PS: A Wingate Anaerobic Test involves using a bike with resistance, (relative to your body weight, and asking participants to go all out for ~30 seconds. From this you can see objective measures, such as peak power output and difference between your peak and your minimum power in the test.


Atan, T. (2013). Effect of music on anaerobic exercise performance. Biology of sport, 30(1), 35.

Bonnette, R., Smith III, M. C., Spaniol, F., Melrose, D., & Ocker, L. (2012). The effect of music listening on running performance and rating of perceived exertion of college students. The Sport Journal, 14, 440.

Brooks, K., & Brooks, K. (2010). Difference in Wingate power output in response to music as motivation. Age (years), 23, 21-25.

Loizou, G., & Karageorghis, C. I. (2015). Effects of psychological priming, video, and music on anaerobic exercise performance. Scandinavian journal of medicine & science in sports, 25(6), 909-920.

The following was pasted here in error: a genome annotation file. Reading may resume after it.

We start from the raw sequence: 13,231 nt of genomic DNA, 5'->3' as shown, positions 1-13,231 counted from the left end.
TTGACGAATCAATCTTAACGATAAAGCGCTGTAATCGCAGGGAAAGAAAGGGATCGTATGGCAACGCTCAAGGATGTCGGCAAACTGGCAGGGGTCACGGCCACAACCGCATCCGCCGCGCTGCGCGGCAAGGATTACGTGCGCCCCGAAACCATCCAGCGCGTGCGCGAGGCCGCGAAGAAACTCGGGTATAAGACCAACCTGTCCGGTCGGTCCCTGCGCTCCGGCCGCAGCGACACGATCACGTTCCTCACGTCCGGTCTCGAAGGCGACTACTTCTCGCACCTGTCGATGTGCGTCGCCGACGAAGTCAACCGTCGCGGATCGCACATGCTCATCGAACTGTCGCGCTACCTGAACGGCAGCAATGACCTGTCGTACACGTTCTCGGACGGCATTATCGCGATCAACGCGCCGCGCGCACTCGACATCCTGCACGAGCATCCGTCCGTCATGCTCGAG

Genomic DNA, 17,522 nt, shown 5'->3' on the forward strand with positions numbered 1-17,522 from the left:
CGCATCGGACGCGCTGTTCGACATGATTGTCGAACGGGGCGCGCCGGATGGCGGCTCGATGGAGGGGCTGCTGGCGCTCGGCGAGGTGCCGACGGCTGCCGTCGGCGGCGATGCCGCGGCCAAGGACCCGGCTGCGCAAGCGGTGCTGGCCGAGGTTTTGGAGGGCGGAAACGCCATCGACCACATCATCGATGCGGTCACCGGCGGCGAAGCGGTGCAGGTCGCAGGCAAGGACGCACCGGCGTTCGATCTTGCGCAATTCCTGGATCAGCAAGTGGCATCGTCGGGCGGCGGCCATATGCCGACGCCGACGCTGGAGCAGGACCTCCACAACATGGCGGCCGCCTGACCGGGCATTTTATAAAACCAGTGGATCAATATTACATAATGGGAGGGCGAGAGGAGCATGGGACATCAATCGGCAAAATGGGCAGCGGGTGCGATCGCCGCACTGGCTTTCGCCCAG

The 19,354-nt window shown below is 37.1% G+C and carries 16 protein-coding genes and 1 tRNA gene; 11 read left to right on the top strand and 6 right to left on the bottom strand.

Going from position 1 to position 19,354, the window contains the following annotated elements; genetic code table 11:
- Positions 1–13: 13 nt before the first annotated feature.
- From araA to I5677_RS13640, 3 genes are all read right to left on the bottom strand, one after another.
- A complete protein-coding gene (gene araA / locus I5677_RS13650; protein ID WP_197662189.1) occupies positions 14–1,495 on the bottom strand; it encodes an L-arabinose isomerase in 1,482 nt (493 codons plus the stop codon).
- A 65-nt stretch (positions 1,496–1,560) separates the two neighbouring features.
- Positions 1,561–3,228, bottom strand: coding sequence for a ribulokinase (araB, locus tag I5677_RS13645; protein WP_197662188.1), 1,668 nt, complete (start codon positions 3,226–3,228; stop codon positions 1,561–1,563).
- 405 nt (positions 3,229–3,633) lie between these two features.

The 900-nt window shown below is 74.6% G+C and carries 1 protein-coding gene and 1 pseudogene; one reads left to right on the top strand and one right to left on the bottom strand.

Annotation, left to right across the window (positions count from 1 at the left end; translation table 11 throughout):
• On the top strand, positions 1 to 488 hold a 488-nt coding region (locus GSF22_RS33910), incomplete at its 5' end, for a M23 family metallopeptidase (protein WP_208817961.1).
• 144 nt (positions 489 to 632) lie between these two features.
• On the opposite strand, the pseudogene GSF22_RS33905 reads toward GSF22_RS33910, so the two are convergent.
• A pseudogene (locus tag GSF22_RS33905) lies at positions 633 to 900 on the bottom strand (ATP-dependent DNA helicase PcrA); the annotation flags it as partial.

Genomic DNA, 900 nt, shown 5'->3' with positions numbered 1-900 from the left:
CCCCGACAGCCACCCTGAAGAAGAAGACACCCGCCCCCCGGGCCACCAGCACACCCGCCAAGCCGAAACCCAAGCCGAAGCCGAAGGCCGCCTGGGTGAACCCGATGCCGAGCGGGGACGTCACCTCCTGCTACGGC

Pujol, T. J., & Langenfeld, M. E. (1999). Influence of music on Wingate Anaerobic Test performance. Perceptual and motor skills, 88(1), 292-296.

Simpson, S. D., & Karageorghis, C. I. (2006). The effects of synchronous music on 400-m sprint performance. Journal of sports sciences, 24(10), 1095-1102.

Szabo, A., Small, A., & Leigh, M. (1999). The effects of slow-and fast-rhythm classical music on progressive cycling to voluntary physical exhaustion. Journal of sports medicine and physical fitness, 39(3), 220.

Szmedra, L., & Bacharach, D. W. (1998). Effect of music on perceived exertion, plasma lactate, norepinephrine and cardiovascular hemodynamics during treadmill running. International journal of sports medicine, 19(01), 32-37.